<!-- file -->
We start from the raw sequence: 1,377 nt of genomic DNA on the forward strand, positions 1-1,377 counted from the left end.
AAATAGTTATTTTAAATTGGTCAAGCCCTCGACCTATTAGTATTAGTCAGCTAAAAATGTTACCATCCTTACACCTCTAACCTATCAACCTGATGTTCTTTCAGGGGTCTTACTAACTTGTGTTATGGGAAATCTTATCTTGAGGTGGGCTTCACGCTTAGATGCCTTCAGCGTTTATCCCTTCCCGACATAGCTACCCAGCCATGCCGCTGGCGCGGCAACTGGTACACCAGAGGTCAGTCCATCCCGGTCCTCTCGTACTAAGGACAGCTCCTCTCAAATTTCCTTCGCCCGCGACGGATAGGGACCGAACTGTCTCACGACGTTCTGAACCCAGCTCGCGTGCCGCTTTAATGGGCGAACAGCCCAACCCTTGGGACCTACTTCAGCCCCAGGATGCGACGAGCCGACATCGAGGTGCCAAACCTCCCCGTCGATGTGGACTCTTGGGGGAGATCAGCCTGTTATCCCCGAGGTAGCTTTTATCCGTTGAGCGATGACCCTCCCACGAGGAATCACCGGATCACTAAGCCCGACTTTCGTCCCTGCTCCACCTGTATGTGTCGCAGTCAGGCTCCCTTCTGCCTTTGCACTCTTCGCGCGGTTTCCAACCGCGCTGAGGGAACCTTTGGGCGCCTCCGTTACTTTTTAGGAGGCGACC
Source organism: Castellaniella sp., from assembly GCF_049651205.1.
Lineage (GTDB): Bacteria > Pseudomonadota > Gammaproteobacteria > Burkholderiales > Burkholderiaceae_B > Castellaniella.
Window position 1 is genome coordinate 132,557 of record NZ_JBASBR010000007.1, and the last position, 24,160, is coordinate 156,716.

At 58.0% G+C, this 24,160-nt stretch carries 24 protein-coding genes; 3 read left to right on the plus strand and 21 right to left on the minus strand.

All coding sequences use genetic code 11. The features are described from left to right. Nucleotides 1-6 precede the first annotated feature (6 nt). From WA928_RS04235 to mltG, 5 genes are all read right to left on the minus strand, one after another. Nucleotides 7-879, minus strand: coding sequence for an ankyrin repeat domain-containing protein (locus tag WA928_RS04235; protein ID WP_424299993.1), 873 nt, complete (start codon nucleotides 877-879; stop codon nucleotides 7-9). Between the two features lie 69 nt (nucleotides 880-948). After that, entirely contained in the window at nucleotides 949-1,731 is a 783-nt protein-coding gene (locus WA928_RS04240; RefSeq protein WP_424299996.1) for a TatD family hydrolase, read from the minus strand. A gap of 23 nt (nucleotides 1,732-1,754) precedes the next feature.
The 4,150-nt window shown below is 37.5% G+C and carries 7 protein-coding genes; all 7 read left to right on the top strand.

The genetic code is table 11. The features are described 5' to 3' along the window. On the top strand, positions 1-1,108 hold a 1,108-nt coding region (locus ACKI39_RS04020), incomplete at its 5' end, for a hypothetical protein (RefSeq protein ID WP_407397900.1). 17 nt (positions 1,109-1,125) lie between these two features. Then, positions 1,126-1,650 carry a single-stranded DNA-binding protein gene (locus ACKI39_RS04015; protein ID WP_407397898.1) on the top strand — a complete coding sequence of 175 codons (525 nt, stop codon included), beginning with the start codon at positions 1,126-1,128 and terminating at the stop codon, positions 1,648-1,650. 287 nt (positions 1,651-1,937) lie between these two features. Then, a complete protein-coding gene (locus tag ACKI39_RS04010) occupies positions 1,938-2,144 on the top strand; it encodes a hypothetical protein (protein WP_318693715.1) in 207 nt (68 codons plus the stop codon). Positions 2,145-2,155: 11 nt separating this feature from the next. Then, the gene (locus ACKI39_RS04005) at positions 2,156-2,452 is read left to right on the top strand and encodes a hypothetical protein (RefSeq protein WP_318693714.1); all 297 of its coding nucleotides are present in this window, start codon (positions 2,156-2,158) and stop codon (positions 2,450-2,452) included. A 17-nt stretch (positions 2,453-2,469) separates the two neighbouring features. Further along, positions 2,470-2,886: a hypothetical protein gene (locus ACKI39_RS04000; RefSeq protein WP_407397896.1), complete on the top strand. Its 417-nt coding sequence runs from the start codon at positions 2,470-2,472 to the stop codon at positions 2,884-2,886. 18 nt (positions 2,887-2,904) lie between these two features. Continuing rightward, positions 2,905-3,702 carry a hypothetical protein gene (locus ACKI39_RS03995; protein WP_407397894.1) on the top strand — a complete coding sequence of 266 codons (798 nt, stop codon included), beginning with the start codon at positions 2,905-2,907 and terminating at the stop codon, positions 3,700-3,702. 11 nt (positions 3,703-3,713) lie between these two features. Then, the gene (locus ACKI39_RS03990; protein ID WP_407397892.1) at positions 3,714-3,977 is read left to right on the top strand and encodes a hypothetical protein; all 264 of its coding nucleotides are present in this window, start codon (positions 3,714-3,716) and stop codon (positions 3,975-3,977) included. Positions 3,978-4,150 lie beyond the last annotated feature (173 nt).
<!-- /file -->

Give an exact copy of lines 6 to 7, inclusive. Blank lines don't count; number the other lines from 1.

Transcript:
At 58.0% G+C, this 24,160-nt stretch carries 24 protein-coding genes; 3 read left to right on the plus strand and 21 right to left on the minus strand.

All coding sequences use genetic code 11. The features are described from left to right. Nucleotides 1-6 precede the first annotated feature (6 nt). From WA928_RS04235 to mltG, 5 genes are all read right to left on the minus strand, one after another. Nucleotides 7-879, minus strand: coding sequence for an ankyrin repeat domain-containing protein (locus tag WA928_RS04235; protein ID WP_424299993.1), 873 nt, complete (start codon nucleotides 877-879; stop codon nucleotides 7-9). Between the two features lie 69 nt (nucleotides 880-948). After that, entirely contained in the window at nucleotides 949-1,731 is a 783-nt protein-coding gene (locus WA928_RS04240; RefSeq protein WP_424299996.1) for a TatD family hydrolase, read from the minus strand. A gap of 23 nt (nucleotides 1,732-1,754) precedes the next feature.